The evidence of the commission of war crimes is troubling enough, however, the Report came to additional problematic conclusions regarding the culpability of SAS higher command. The Report found evidence that the command was aware of these practices and had been told of claims by Afghans that SAS soldiers and junior officers were committing war crimes. But they chose neither to investigate the claims nor to alert high command, because they were found to have a bias toward disbelieving complaints. The Report justifies a refusal to investigate allegations of war crimes because “few would have imagined some of our elite soldiers would” commit them. The Report ultimately dismisses such practices as not indicative of premeditation for the commission of war crimes, but rather characterizes them as acts done to avoid unnecessary scrutiny for what could theoretically have been lawful activities.
In his findings, Brereton misunderstood and misapplied the law of command responsibility – the law that makes a commander criminally responsible for crimes committed by forces under his or her effective authority and control if the commander knew or, owing to the circumstances at the time, should have known that the forces were committing or about to commit such crimes, yet failed to take all necessary and reasonable measures to prevent or repress the commission of the acts.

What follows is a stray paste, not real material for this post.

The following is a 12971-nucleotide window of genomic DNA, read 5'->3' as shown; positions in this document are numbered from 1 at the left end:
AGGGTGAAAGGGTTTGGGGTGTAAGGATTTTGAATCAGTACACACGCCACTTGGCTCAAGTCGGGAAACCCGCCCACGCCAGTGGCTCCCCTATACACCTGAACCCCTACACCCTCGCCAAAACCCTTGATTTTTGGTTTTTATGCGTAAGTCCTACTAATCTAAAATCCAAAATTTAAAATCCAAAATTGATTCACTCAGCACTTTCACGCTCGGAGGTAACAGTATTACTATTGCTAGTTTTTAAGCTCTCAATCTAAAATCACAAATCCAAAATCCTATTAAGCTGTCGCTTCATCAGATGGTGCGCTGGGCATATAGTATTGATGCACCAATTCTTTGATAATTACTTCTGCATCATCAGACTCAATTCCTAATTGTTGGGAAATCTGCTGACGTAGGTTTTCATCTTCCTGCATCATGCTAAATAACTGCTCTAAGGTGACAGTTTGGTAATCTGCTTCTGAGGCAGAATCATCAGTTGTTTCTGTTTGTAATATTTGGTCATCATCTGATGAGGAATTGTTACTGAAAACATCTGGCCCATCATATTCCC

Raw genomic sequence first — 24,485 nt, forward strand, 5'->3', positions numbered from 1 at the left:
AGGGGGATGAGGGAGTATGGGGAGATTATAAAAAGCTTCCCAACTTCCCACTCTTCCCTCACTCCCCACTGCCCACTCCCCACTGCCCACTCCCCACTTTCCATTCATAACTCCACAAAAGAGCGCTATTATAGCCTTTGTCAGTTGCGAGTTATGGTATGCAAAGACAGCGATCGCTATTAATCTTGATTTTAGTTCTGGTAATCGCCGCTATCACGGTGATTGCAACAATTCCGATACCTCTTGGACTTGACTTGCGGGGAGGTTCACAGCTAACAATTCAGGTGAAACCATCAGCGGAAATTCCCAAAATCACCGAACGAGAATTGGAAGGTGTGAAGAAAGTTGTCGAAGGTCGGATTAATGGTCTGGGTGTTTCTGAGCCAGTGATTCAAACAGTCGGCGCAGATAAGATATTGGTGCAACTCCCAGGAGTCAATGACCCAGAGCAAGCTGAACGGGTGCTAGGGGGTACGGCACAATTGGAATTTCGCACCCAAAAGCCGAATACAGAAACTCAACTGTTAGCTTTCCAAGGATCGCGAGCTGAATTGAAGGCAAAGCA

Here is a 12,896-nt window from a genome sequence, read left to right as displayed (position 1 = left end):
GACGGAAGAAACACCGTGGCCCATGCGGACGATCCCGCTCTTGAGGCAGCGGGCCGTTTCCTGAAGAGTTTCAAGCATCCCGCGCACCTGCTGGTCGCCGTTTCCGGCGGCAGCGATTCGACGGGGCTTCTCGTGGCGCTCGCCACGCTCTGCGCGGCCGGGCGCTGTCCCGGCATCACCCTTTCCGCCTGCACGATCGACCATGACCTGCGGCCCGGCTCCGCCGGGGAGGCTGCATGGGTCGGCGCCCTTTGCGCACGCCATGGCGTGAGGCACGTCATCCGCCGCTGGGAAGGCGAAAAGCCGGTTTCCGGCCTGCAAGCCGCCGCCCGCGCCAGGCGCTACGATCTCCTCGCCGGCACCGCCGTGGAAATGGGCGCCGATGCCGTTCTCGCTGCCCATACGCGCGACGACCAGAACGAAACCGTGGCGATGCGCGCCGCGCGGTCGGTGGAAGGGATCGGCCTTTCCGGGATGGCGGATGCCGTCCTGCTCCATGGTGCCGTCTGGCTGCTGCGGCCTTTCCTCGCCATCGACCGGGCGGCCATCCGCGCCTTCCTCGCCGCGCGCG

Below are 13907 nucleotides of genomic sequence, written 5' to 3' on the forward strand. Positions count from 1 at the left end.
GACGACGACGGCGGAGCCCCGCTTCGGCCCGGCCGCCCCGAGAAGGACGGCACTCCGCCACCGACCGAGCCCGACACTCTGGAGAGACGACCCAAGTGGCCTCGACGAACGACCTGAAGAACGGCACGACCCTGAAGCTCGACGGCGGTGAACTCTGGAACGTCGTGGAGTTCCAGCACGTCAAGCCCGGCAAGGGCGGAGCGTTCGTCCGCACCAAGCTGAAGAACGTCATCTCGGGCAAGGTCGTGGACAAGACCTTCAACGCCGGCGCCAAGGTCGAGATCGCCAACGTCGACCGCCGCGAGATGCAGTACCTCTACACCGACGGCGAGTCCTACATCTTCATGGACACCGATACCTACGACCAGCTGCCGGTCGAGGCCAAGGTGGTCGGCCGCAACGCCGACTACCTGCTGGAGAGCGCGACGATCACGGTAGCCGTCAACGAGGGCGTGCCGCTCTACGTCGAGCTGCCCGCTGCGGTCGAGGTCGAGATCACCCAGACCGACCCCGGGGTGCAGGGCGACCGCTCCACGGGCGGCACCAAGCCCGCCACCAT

The law of command responsibility has historically caused deep confusion in tribunals and in the scholarly literature. Perhaps the point of greatest confusion in this seemingly straightforward doctrine lies in its vagueness about the mental element of the offense. In particular, the circumstances under which a commander will be deemed to have constructive knowledge of the war crimes of subordinates has occasioned recurrent debates among international criminal tribunals and scholars alike, with inconsistent and sometimes contradictory results. Nearly all jurists addressing the issue propose a clear demarcation between a commander’s intentional participation in or endorsement of a subordinate’s war crime, which is thought to trigger either direct or command responsibility, and a commander’s mere negligent supervision of subordinates who commit war crimes, resulting in either the exoneration of the commander or his or her referral to disciplinary sanctions for neglect of duty.
Refining “Reason to Know”